WISCONSIN — The University of Wisconsin-Platteville’s Richland campus is being closed, Universities of Wisconsin president Jay Rothman announced Tuesday.
Rothman also said in-person instruction will also end at two other branch campuses: University of Wisconsin-Milwaukee at Washington County and University of Wisconsin Oshkosh, Fond du Lac campus. Rothman said the expected end date is June 2024.
Students who attend classes on those campuses will be offered enrollment options at other universities.
“It’s time for us to realign our branch campuses to current market realities and prepare for the future. The status quo is not sustainable,” Rothman said. “This decision is a response to an evolving student marketplace. Offering students an educational experience they deserve while working with local leaders to ensure it meets their expectations is key to our long-term success.”
Rothman said he’s asked chancellors “to explore the long-term viability of the branch campuses.” This includes talking to the local county governments that own the buildings classes are offered in to see what UW’s future looks like at its 10 remaining branch campuses. Those are located in Barron County, Baraboo, Manitowoc, Marinette, Marshfield, Menasha (Fox Cities), Rock County, Sheboygan, Waukesha and Wausau.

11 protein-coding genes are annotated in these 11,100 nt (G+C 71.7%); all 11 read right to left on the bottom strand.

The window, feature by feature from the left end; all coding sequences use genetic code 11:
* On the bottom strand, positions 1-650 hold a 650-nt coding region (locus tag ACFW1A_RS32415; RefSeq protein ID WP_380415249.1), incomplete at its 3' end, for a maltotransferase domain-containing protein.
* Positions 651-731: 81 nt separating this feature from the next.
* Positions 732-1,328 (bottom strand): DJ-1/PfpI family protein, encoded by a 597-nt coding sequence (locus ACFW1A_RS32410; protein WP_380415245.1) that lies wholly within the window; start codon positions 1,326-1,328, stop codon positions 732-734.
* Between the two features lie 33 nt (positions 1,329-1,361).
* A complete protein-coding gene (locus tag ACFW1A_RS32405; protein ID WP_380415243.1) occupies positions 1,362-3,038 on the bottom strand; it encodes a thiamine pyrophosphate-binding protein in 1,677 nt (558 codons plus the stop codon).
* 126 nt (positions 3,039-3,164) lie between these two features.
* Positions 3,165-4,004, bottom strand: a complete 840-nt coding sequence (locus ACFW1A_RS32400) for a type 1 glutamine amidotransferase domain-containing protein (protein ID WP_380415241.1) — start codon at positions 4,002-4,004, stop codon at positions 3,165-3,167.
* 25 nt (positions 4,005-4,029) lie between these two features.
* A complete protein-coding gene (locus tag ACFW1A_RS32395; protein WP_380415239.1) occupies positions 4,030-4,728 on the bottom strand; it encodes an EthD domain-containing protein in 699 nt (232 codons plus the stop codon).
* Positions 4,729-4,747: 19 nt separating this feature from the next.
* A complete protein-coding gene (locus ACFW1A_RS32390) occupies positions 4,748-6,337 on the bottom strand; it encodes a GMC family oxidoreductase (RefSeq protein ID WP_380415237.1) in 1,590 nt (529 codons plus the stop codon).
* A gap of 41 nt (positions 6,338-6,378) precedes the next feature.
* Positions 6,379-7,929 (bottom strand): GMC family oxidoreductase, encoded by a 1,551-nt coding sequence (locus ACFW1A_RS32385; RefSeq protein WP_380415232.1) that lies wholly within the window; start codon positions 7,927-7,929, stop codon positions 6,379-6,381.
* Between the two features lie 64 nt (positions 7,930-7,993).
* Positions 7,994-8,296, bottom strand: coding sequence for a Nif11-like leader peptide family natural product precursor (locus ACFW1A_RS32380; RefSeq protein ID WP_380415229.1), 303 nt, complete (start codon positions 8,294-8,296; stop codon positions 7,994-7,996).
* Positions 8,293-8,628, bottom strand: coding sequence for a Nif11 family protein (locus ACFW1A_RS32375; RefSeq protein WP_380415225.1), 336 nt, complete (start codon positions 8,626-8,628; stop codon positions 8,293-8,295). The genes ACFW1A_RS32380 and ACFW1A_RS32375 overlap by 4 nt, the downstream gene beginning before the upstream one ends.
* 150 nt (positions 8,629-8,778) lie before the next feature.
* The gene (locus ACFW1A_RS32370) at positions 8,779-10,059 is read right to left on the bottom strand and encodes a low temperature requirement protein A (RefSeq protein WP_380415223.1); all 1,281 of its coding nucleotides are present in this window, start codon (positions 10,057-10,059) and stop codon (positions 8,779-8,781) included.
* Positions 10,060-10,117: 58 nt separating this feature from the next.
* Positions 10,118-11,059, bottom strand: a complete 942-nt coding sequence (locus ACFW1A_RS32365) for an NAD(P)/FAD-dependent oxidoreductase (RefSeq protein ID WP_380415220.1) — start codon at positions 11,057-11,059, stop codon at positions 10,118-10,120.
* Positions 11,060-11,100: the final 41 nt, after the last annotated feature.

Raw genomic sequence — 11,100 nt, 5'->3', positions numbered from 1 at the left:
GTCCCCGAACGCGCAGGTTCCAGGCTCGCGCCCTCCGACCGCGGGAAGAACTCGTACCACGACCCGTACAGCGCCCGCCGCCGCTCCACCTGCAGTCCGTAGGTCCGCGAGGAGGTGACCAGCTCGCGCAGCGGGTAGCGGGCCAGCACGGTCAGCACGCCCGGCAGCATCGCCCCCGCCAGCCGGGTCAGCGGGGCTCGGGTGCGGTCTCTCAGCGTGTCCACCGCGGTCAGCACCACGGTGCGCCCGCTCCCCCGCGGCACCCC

“We want to work with the counties to determine the best way for our universities to serve their communities,” Rothman said. “This reassessment is designed to ensure facilities are used in ways that meet community needs and provide long-term stability.”
Rothman said potential future paths for those campuses involve using the existing spaces — or even new spaces — in new ways such as “offering four-year and graduate degree options, upskilling and reskilling opportunities for the existing workforce, expanding dual enrollment, or opening ‘navigation centers’ for high school and nontraditional students seeking guidance on their university journey.”
Rothman said the remaining 10 branch campuses’ futures at UW are unclear. He said keeping them is an option, though. He said whether or not they’re retained will be determined by what the community needs and if UW can meet those needs. He wants chancellors to determine “clear pathways” by spring 2024.
Rothman said his decisions are student-driven, not money-driven.
“We are seeing freshman enrollment rising at most of our four-year campuses while enrollment at the two-year campuses has been falling at a rapid rate for years,” Rothman said. “Moreover, online enrollment has been trending up as well. The market is telling us that increasingly students are pursuing a degree at our four-year campuses or online.”
Rothman said that decline in enrollment is impacting the student experience.